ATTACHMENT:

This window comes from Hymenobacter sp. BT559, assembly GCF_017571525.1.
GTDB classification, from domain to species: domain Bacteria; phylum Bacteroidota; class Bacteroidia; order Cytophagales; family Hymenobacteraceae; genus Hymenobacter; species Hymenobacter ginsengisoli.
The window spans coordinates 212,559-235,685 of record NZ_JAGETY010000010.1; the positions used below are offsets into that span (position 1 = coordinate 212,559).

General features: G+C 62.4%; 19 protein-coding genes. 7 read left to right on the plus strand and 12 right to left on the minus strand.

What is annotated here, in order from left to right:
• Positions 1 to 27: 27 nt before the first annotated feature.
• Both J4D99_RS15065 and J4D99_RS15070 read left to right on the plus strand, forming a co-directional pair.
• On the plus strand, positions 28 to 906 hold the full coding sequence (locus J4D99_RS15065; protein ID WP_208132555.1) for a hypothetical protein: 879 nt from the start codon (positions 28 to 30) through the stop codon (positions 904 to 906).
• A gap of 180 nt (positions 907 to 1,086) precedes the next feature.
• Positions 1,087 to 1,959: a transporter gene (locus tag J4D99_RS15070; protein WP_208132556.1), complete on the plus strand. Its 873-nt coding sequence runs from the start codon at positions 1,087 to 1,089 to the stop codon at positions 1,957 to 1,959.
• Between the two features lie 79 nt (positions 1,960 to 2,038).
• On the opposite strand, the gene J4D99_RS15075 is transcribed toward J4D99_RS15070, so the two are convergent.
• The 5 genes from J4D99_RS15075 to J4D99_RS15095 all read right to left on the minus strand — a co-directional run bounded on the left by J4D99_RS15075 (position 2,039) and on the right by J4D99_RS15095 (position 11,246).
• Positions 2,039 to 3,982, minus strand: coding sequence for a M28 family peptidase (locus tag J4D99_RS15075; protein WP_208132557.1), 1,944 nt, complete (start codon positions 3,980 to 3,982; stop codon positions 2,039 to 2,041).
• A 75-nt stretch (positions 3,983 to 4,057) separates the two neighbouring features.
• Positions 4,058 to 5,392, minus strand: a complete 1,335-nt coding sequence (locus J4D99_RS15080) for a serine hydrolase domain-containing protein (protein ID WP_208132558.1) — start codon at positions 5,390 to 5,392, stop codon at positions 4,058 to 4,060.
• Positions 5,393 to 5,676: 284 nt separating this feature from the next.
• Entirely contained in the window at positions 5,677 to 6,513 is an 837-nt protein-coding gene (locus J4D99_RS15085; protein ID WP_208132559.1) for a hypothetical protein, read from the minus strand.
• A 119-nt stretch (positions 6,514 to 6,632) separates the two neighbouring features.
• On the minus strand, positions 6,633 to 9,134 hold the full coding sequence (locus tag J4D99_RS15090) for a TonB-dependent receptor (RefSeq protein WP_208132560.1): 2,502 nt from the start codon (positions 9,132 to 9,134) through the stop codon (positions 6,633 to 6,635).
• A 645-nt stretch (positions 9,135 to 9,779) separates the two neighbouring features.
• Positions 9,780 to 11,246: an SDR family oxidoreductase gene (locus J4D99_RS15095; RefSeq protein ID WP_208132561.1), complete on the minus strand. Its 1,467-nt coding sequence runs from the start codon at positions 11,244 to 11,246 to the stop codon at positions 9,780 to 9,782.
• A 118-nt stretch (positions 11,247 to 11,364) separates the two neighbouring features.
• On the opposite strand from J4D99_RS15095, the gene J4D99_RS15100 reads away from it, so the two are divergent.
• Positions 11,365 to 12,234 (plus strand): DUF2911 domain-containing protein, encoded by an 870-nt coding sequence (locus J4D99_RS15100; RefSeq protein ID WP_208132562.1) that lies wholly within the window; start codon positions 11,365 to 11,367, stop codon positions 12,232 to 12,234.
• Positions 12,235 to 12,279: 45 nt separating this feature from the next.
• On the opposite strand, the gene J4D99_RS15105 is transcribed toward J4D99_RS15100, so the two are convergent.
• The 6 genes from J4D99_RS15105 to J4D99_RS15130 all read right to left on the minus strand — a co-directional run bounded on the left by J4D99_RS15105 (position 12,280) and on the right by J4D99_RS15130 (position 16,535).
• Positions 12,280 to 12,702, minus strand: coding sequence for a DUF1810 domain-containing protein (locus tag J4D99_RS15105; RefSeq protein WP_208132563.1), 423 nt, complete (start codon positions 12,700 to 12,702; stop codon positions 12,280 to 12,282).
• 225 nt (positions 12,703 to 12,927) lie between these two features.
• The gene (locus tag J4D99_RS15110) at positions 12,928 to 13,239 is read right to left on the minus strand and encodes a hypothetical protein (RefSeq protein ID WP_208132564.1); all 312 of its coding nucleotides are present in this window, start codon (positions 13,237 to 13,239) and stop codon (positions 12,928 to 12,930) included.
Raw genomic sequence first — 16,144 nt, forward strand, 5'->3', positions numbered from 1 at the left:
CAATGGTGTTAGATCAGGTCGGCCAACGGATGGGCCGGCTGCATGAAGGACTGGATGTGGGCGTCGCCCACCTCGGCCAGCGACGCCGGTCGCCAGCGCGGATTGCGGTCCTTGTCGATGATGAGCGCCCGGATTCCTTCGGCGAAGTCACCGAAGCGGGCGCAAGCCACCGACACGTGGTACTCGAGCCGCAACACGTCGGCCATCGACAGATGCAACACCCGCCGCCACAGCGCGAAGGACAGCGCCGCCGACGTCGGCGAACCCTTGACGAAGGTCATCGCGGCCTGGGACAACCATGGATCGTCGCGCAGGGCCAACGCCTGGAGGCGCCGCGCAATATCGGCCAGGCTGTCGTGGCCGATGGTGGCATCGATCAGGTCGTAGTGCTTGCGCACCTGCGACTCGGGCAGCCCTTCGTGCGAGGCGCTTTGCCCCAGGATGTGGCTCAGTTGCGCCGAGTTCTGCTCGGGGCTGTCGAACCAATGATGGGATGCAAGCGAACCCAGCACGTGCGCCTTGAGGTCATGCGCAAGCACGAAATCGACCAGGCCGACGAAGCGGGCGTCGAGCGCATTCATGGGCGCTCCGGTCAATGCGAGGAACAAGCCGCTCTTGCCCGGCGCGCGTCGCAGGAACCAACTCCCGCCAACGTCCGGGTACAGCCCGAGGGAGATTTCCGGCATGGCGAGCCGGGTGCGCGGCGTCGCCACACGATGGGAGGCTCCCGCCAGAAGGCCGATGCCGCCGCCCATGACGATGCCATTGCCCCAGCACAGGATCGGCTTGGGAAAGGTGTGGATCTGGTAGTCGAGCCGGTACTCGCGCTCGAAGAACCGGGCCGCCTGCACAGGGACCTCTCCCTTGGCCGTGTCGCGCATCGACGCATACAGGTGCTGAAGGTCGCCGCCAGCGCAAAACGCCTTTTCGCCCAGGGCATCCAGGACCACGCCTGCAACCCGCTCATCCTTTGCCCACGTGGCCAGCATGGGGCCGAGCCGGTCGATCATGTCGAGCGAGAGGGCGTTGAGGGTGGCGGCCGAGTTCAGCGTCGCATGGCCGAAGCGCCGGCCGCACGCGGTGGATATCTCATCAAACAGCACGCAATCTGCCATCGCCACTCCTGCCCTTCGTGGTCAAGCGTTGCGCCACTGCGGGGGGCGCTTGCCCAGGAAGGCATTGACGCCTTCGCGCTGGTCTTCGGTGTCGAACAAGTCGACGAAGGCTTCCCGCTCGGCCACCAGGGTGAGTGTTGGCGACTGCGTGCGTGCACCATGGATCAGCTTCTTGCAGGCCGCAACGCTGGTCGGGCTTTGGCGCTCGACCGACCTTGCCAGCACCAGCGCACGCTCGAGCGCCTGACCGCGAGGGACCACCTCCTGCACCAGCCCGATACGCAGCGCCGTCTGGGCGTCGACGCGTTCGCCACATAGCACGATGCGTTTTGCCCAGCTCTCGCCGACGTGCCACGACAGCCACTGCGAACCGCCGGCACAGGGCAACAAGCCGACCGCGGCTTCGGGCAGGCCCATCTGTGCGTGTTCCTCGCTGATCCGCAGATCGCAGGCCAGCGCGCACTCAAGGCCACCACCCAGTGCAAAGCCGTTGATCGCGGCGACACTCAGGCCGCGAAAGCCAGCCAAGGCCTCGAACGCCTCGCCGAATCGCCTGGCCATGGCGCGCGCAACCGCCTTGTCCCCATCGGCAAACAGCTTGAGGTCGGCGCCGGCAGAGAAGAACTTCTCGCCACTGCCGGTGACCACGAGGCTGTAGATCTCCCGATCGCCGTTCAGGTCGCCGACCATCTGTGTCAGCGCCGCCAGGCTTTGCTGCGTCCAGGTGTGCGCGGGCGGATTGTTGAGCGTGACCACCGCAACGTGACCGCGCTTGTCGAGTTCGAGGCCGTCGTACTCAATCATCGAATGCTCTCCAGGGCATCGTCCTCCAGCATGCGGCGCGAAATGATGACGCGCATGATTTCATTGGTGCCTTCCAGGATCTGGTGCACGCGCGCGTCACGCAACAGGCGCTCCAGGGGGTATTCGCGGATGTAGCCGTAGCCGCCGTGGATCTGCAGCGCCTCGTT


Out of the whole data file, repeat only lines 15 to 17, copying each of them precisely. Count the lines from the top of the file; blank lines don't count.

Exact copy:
• A 75-nt stretch (positions 3,983 to 4,057) separates the two neighbouring features.
• Positions 4,058 to 5,392, minus strand: a complete 1,335-nt coding sequence (locus J4D99_RS15080) for a serine hydrolase domain-containing protein (protein ID WP_208132558.1) — start codon at positions 5,390 to 5,392, stop codon at positions 4,058 to 4,060.
• Positions 5,393 to 5,676: 284 nt separating this feature from the next.